First described by Jules Haot in 1988, lymphocytic gastritis (LG) was initially
believed to correspond to an entity mentioned in 1945 by the Belgian gastroenterologist
François Moutier, who reported a nodular form of gastritis characterized
by centrally eroded or ulcerated depressions picturesquely compared to
gastric smallpox (“varioliform gastritis”) or to the tentacles
of an octopus (“octopus-sucker gastritis”). Amidst the flurry
of gastric pathology research that immediately followed the discovery of
H. pylori it soon became clear that increased lymphocytic infiltrates in the gastric
epithelium were also found in patients with celiac disease, Ménétrier’s disease,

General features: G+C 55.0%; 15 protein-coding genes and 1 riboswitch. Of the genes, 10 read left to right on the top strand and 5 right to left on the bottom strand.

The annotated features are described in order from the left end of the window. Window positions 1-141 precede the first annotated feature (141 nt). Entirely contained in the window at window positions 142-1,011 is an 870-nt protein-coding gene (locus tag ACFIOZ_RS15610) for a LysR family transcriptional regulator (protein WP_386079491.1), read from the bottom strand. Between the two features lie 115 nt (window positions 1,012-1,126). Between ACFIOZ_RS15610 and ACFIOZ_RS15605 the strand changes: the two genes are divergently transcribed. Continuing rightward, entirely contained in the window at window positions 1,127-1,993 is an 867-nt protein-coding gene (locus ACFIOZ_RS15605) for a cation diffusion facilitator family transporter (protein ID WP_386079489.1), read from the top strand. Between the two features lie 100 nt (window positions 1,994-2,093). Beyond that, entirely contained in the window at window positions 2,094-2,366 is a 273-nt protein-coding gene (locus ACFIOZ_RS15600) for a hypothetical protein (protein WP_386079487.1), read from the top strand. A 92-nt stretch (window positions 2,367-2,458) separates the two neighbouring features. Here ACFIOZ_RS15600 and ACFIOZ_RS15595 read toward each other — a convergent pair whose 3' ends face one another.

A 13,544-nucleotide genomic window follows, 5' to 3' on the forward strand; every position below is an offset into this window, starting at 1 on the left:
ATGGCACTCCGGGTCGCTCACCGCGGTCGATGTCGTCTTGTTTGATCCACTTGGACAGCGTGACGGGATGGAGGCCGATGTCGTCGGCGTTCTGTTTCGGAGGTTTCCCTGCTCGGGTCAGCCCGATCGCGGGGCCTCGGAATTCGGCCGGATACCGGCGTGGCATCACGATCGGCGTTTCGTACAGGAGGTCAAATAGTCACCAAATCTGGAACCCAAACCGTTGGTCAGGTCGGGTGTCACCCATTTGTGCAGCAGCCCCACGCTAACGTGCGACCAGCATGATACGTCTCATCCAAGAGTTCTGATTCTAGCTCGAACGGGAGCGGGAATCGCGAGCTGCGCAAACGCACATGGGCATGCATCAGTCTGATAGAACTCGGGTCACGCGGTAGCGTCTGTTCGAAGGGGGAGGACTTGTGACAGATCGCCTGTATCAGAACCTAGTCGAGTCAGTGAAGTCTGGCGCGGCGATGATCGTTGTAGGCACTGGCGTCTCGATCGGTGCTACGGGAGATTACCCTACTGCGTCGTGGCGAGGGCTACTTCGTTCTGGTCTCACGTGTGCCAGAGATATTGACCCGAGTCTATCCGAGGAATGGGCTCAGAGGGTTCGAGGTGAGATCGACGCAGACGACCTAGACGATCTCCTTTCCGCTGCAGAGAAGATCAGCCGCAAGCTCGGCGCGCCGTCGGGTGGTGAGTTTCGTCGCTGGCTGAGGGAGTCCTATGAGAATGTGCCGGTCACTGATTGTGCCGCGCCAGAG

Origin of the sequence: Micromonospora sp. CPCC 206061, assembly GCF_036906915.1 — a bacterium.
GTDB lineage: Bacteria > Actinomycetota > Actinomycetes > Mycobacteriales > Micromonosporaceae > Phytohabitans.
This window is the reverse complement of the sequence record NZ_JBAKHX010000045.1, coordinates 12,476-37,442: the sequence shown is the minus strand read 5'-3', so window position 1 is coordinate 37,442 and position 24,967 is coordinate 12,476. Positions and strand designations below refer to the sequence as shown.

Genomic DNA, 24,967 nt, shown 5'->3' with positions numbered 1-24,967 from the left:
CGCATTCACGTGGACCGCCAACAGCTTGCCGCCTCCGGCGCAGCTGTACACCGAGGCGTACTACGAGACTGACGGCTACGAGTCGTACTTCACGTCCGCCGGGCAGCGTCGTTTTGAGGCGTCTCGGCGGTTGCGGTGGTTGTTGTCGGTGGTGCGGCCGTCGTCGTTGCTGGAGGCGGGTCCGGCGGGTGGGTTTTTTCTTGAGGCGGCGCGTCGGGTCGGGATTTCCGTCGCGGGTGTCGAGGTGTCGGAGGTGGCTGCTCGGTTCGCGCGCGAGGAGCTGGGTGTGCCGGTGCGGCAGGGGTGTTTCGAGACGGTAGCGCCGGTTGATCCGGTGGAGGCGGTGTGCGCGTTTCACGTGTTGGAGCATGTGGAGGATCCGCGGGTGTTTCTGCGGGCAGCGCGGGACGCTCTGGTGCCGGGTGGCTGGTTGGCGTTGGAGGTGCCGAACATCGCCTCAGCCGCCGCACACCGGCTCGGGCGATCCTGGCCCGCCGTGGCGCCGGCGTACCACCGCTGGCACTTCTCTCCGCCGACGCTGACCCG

H. pylori infection, lymphocytic and collagenous colitis, and users of NSAIDs. Histologic
evidence of gastric epithelial lymphocytosis has also been reported in
patients with an endoscopically normal gastric mucosa.
Thus, for years lymphocytic gastritis has remained relegated to a histopathologic
pattern without specificity for any particular disease entity.
One of the reasons for the failure to detect consistent clinicopathologic
correlations may have been the relatively small size of the series included
in most studies, in which less common associations might escape detection.
Also, the spectrum of gastric pathology in the industrialized world has
undergone a considerable shift over the past two decades, in part because
of the dramatic decline in the prevalence of
H. pylori infection and in part due to the widespread use of proton- pump inhibitors.
Thus, the 1990 paradigms may no longer be valid today.
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